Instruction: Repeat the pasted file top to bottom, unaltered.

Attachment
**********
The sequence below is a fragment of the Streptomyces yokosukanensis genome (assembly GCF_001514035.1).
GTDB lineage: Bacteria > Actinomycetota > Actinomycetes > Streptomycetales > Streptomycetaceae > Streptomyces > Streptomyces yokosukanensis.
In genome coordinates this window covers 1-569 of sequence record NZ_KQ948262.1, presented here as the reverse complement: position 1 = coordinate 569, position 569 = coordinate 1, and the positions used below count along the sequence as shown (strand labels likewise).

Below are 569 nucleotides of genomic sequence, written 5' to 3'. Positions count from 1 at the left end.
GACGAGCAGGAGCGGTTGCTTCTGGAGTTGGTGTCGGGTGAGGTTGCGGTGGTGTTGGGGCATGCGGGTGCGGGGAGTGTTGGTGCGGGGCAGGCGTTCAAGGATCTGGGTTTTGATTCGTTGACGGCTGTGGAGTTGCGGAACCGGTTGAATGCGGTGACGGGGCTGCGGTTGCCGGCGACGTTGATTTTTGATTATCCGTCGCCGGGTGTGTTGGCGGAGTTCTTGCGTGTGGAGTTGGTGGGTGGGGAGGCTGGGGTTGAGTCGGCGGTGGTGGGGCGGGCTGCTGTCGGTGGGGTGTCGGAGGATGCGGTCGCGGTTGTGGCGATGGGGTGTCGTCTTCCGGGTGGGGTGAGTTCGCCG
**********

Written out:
The sequence below is a fragment of the Streptomyces yokosukanensis genome (assembly GCF_001514035.1).
GTDB lineage: Bacteria > Actinomycetota > Actinomycetes > Streptomycetales > Streptomycetaceae > Streptomyces > Streptomyces yokosukanensis.
In genome coordinates this window covers 1-569 of sequence record NZ_KQ948262.1, presented here as the reverse complement: position 1 = coordinate 569, position 569 = coordinate 1, and the positions used below count along the sequence as shown (strand labels likewise).

Below are 569 nucleotides of genomic sequence, written 5' to 3'. Positions count from 1 at the left end.
GACGAGCAGGAGCGGTTGCTTCTGGAGTTGGTGTCGGGTGAGGTTGCGGTGGTGTTGGGGCATGCGGGTGCGGGGAGTGTTGGTGCGGGGCAGGCGTTCAAGGATCTGGGTTTTGATTCGTTGACGGCTGTGGAGTTGCGGAACCGGTTGAATGCGGTGACGGGGCTGCGGTTGCCGGCGACGTTGATTTTTGATTATCCGTCGCCGGGTGTGTTGGCGGAGTTCTTGCGTGTGGAGTTGGTGGGTGGGGAGGCTGGGGTTGAGTCGGCGGTGGTGGGGCGGGCTGCTGTCGGTGGGGTGTCGGAGGATGCGGTCGCGGTTGTGGCGATGGGGTGTCGTCTTCCGGGTGGGGTGAGTTCGCCG